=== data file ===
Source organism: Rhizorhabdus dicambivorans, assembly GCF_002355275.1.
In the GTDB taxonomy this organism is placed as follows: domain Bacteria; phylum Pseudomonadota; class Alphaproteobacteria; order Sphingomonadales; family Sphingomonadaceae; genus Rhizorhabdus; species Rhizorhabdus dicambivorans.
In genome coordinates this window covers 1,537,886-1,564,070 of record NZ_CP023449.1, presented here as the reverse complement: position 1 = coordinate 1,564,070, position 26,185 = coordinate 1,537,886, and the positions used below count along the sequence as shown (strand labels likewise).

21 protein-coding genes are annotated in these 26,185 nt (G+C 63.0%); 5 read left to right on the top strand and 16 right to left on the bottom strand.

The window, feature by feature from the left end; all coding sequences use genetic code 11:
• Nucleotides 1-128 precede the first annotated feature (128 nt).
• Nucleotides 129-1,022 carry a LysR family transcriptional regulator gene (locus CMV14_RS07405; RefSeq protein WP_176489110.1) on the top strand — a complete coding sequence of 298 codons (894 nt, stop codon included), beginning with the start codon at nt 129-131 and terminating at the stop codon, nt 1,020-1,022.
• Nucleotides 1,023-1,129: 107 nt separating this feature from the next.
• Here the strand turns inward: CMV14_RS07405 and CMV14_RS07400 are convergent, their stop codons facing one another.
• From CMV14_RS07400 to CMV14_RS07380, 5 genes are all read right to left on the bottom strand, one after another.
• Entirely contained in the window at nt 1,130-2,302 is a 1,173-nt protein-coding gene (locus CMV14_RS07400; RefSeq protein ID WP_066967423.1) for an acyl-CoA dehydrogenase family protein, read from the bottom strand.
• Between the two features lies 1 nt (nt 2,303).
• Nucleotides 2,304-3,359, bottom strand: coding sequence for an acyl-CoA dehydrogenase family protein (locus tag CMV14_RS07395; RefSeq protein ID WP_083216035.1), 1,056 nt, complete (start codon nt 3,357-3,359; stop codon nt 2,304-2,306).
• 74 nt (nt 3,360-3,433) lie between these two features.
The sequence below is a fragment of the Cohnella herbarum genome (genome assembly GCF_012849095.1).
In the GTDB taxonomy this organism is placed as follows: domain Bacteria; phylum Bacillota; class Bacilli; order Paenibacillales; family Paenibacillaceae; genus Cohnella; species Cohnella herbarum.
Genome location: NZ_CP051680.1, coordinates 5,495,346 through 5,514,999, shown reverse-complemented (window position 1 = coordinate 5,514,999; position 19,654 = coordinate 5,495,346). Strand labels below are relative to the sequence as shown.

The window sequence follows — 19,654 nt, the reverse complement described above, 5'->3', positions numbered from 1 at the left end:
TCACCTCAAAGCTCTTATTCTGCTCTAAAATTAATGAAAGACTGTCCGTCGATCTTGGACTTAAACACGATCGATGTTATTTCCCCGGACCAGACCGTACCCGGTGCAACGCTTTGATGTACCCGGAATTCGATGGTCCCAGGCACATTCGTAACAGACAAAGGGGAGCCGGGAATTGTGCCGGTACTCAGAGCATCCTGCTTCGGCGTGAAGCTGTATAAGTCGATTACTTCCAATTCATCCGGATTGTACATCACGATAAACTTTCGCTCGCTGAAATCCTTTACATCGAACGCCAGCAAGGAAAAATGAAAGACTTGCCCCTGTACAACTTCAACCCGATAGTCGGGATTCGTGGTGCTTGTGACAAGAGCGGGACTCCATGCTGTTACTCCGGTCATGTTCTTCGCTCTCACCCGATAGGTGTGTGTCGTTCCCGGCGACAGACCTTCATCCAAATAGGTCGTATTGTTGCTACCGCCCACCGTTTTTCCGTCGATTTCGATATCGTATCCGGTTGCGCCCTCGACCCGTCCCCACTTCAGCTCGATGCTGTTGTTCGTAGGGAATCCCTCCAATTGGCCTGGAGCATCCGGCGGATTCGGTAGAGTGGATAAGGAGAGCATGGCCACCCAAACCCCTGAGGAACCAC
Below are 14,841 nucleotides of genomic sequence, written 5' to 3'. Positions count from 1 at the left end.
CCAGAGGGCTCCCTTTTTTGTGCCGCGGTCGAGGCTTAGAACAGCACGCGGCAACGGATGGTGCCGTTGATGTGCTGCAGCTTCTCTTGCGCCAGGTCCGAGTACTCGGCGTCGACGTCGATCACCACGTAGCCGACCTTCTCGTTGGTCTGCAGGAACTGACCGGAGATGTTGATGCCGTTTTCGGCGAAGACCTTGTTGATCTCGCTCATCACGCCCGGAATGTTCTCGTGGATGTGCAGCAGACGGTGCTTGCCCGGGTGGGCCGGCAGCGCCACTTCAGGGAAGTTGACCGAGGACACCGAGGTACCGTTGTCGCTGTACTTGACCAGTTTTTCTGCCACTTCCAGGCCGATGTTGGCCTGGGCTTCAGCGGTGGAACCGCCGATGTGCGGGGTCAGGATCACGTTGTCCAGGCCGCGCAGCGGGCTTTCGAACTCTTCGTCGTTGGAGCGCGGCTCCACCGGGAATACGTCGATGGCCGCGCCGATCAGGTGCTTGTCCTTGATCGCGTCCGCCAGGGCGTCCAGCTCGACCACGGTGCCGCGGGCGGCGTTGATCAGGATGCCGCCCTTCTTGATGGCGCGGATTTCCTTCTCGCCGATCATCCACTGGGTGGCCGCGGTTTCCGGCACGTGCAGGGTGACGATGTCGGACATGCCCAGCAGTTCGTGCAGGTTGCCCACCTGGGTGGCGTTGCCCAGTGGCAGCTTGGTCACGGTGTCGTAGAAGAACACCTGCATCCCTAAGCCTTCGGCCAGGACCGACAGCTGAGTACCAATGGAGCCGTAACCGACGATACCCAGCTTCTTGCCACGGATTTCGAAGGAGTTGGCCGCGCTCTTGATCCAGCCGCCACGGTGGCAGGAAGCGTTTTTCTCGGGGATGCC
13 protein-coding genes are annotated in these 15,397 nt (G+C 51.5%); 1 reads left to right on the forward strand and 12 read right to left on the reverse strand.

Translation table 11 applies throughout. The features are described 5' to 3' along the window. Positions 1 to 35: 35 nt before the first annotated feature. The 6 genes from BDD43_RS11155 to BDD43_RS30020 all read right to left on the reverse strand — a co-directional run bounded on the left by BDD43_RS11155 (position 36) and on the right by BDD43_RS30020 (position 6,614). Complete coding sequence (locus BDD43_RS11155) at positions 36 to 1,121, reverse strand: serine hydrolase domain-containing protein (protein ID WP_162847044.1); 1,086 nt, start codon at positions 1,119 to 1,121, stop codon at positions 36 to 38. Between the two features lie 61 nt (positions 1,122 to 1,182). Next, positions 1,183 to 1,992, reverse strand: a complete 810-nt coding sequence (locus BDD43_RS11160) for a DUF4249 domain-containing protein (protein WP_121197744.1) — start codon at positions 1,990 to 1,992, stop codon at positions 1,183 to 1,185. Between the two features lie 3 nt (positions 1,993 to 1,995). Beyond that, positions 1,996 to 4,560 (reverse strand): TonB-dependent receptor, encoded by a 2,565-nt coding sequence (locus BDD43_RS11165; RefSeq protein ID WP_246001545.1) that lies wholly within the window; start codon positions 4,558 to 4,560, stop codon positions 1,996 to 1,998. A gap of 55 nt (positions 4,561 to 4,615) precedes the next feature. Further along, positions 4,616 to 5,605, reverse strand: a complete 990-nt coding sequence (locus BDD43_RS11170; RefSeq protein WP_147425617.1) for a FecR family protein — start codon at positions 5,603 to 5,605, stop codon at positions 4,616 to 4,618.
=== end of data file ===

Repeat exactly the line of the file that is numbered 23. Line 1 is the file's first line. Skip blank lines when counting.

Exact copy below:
Translation table 11 applies throughout. The features are described 5' to 3' along the window. Positions 1 to 35: 35 nt before the first annotated feature. The 6 genes from BDD43_RS11155 to BDD43_RS30020 all read right to left on the reverse strand — a co-directional run bounded on the left by BDD43_RS11155 (position 36) and on the right by BDD43_RS30020 (position 6,614). Complete coding sequence (locus BDD43_RS11155) at positions 36 to 1,121, reverse strand: serine hydrolase domain-containing protein (protein ID WP_162847044.1); 1,086 nt, start codon at positions 1,119 to 1,121, stop codon at positions 36 to 38. Between the two features lie 61 nt (positions 1,122 to 1,182). Next, positions 1,183 to 1,992, reverse strand: a complete 810-nt coding sequence (locus BDD43_RS11160) for a DUF4249 domain-containing protein (protein WP_121197744.1) — start codon at positions 1,990 to 1,992, stop codon at positions 1,183 to 1,185. Between the two features lie 3 nt (positions 1,993 to 1,995). Beyond that, positions 1,996 to 4,560 (reverse strand): TonB-dependent receptor, encoded by a 2,565-nt coding sequence (locus BDD43_RS11165; RefSeq protein ID WP_246001545.1) that lies wholly within the window; start codon positions 4,558 to 4,560, stop codon positions 1,996 to 1,998. A gap of 55 nt (positions 4,561 to 4,615) precedes the next feature. Further along, positions 4,616 to 5,605, reverse strand: a complete 990-nt coding sequence (locus BDD43_RS11170; RefSeq protein WP_147425617.1) for a FecR family protein — start codon at positions 5,603 to 5,605, stop codon at positions 4,616 to 4,618.